The following employment–related Bills were unveiled in the Queen’s Speech on 27 May 2015 as part of the State Opening of the new Parliament:
• European Union Referendum Bill – this will enable a referendum to allow the electorate to have an in-out vote on the UK’s membership of the European Union. The referendum will be held before the end of 2017 at the latest and there is speculation it could be held as early as autumn 2016. This will have significant implications for employment law if there is a ‘yes’ vote in favour of the UK leaving the EU, given the impact of mandatory EU labour laws on employment rights in the UK. What would be likely to happen though were the UK to withdraw from the EU is a gradual divergence of laws as between the UK and the EU through future legislation and case-law, rather than immediate significant changes to current employment law.
• Full Employment and Welfare Benefits Bill – the Government’s ambitious commitment is to achieve full employment by the creation of two million new jobs and three million new apprenticeships over the course of the Parliament. Ministers will be under a duty to report annually to Parliament on their progress on job creation and the apprenticeships target.
• Enterprise Bill – this bill will include measures to reduce regulation on small businesses. It will seek to cut red tape by at least £10 billion over the course of the Parliament and this will be extended to cover the activities of more regulators to enable them to contribute to the deregulation target. In addition, it proposes to create a Small Business Conciliation Service, to help resolve business-to-business disputes without the need for court action, tackling, in particular, late payment issues. It also proposes to introduce a cap on public sector redundancy payments of less than six figures for the highest paid public sector workers, but will consult on details such as the exact amount and the public sector employers which will be affected.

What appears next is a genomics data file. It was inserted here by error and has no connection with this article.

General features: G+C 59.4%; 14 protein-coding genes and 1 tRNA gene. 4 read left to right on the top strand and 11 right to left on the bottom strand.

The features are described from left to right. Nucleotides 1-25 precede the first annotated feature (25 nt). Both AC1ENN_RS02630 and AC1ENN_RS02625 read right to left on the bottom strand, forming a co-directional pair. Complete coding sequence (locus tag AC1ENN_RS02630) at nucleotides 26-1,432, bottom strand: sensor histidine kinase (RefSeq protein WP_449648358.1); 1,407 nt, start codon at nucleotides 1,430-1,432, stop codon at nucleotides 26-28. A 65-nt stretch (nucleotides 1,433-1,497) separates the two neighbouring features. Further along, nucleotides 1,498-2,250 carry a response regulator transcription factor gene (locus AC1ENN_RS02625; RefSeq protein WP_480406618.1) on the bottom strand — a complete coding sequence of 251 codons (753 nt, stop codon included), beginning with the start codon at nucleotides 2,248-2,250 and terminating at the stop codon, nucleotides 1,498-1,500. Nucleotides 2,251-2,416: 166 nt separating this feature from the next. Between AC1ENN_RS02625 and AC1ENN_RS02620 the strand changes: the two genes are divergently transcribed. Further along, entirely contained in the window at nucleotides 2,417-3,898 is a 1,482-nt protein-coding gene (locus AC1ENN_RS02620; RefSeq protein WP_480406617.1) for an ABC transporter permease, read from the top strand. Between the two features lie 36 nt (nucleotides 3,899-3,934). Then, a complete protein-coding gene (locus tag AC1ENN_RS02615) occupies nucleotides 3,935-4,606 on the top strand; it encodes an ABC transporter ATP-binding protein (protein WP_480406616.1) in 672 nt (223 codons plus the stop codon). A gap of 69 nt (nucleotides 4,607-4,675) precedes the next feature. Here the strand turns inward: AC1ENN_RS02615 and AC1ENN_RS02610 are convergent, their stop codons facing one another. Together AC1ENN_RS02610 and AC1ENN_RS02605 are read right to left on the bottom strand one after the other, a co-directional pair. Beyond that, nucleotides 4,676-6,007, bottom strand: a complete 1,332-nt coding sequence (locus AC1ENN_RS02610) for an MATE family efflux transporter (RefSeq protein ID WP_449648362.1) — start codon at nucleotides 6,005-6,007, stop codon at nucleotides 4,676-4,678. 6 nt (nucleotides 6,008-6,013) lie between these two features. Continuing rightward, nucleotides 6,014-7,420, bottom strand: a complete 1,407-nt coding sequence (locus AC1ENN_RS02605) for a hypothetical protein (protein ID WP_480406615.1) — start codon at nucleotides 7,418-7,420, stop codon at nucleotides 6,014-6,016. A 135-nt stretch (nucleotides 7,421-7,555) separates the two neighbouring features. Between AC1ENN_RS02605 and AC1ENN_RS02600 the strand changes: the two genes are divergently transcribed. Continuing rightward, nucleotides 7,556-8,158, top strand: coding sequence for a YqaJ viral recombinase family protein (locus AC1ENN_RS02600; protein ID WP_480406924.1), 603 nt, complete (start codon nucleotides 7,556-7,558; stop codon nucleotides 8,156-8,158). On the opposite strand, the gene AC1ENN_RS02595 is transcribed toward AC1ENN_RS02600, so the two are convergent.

• Immigration Bill – this far-reaching bill will control immigration and clamp down on illegal immigration. It will include a new criminal offence of illegal working, with the police to be given the power to seize the wages paid to illegal workers as the proceeds of crime. The new criminal offence of illegal working will apply to migrants who have entered the UK illegally and also those who came legally but are in breach of their conditions or have overstayed their leave. It will deprive them of their wages which will make it harder for them to stay in the UK. It will also become an offence for businesses and employment agencies to recruit solely from abroad without first advertising those jobs in Britain and in English and a new enforcement agency will be created to tackle the worst cases of exploitation by unscrupulous employers. In addition, a consultation will be carried out on funding apprenticeship schemes for British and EU workers by implementing a new visa levy on businesses that use foreign labour.
• Scotland Bill – the Government will press ahead with further Scottish devolution to deliver in full the Smith Commission Agreement, which includes the transfer of the administration and management of employment tribunals.
• Extremism Bill – this bill will include measures to tackle all forms of extremism by strengthening law enforcement powers in a number of areas, but it will also enable employers to check whether an individual is an extremist and bar them from working with children.
• Trade Unions Bill – the main elements of this bill are: (a) the introduction of a 50% voting threshold for industrial action ballot turnouts (and retaining the requirement for there to be a simple majority of votes in favour), (b) an additional requirement that 40% of those entitled to vote must vote in favour of industrial action in certain essential public services (i.e. health, fire, transport and education), (c) tackling the intimidation of non-striking workers during a strike, (d) the introduction of a transparent opt-in process for the political fund element of trade unions subscriptions, (e) the introduction of time limits on a mandate following a ballot for industrial action, and (f) making changes to the role of the Certification Officer.
The proposal to repeal the Human Rights Act 1998 and instead introduce a UK Bill of Rights (to make the Supreme Court the ultimate arbiter of human rights matters in the UK) was not included in the Queen’s Speech and has been delayed amid opposition from some senior Conservatives. However, it nonetheless remains an issue that the Government will pursue in future legislation.